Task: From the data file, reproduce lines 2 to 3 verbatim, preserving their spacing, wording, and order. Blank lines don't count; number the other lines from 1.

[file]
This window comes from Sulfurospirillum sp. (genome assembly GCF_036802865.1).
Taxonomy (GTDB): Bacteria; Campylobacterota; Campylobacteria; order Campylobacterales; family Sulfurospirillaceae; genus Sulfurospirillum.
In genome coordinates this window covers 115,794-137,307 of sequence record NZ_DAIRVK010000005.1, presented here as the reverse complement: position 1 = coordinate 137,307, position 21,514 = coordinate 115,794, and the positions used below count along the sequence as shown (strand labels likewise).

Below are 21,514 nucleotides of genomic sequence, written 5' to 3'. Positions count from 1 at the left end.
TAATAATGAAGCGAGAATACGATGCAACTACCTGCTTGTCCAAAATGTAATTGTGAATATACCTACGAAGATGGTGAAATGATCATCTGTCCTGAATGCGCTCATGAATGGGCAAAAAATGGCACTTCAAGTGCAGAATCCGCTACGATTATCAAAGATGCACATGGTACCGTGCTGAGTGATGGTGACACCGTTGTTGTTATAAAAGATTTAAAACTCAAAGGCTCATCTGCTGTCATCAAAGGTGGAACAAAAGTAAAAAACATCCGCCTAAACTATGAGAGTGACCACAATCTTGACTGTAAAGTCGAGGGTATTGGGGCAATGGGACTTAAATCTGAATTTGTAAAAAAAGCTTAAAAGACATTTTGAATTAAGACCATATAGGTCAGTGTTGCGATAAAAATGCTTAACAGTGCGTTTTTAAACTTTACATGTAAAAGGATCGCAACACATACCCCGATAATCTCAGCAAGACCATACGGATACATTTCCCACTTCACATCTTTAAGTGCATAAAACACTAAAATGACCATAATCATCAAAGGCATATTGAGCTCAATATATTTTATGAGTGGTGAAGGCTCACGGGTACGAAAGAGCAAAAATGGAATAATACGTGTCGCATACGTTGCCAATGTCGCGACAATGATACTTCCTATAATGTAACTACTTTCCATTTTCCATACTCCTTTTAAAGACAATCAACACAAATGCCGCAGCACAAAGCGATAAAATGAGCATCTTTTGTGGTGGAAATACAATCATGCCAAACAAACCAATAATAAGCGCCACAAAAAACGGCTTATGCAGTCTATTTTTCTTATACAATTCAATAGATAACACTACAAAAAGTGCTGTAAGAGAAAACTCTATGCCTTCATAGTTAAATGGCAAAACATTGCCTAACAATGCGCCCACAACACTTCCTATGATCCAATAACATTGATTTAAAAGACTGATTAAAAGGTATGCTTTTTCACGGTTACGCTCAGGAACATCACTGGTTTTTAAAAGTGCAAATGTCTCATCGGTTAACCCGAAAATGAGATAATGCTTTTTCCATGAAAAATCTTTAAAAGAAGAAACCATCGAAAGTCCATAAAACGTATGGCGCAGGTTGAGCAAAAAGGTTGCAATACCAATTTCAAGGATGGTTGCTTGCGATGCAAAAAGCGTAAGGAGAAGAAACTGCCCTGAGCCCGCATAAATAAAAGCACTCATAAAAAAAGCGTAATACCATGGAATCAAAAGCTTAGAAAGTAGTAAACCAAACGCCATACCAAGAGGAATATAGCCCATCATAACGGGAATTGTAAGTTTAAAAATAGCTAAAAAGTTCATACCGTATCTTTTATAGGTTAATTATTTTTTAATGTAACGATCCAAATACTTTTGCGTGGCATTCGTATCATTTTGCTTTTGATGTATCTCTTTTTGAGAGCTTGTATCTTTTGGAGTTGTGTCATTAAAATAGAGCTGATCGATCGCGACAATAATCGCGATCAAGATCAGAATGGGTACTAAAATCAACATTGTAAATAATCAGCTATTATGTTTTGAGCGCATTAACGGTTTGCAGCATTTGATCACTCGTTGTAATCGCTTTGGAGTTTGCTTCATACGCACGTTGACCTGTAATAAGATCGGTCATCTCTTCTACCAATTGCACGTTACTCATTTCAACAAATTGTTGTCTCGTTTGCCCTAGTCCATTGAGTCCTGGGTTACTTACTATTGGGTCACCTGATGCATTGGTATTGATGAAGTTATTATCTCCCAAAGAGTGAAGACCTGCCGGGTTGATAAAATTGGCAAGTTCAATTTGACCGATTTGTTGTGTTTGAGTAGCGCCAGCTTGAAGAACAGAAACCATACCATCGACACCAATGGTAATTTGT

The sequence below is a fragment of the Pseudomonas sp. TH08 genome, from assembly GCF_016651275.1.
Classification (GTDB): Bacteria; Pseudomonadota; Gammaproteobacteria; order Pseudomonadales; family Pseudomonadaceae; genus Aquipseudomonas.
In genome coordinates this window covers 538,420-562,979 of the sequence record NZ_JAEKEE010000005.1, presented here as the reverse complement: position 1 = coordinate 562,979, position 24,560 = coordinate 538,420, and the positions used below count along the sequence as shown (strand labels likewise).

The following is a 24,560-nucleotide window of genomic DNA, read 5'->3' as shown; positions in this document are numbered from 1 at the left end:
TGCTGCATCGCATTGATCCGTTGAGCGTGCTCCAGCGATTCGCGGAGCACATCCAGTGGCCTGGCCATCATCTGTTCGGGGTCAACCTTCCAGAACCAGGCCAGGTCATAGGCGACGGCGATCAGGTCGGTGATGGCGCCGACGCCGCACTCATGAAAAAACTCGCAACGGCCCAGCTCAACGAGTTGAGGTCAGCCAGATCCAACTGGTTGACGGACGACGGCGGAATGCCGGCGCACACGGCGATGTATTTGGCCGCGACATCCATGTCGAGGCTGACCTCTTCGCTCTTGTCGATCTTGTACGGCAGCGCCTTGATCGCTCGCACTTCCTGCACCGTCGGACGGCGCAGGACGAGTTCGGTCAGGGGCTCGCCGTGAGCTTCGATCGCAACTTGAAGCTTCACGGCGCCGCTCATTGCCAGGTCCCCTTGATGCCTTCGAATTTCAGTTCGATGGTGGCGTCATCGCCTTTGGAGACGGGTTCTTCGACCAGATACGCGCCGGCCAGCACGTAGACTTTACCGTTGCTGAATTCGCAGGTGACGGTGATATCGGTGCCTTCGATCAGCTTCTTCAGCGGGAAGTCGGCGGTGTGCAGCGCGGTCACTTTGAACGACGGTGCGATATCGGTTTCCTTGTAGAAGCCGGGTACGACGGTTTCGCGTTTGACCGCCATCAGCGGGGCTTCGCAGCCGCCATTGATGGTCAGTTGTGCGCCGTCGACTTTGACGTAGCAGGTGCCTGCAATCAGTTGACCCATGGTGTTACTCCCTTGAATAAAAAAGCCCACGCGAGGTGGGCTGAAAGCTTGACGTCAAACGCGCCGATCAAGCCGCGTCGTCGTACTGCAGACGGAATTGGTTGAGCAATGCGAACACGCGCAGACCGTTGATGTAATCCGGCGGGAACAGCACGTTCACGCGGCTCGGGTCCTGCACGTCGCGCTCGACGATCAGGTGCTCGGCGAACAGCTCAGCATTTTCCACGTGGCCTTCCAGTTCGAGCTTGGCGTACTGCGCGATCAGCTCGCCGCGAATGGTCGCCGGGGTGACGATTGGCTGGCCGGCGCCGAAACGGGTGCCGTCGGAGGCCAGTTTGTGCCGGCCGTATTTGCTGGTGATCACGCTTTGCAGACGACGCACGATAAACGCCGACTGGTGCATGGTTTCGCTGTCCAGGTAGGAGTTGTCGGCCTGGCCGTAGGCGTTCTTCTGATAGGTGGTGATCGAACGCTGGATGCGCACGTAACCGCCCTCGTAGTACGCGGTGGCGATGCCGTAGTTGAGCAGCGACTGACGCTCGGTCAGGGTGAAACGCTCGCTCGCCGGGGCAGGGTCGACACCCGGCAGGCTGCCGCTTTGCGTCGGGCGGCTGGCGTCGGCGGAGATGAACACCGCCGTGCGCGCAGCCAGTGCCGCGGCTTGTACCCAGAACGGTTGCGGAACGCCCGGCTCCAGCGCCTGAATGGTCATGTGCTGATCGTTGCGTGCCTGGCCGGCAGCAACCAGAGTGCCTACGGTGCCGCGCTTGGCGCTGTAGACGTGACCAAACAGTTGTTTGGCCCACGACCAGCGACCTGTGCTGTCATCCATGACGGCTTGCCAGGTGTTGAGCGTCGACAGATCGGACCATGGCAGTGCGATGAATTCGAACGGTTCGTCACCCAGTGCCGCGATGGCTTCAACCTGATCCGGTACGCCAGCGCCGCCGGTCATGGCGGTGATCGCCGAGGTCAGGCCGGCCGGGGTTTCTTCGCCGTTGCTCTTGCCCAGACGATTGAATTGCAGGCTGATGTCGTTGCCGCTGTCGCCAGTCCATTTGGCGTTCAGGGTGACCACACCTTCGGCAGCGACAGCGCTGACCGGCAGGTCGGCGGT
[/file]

Taxonomy (GTDB): Bacteria; Campylobacterota; Campylobacteria; order Campylobacterales; family Sulfurospirillaceae; genus Sulfurospirillum.
In genome coordinates this window covers 115,794-137,307 of sequence record NZ_DAIRVK010000005.1, presented here as the reverse complement: position 1 = coordinate 137,307, position 21,514 = coordinate 115,794, and the positions used below count along the sequence as shown (strand labels likewise).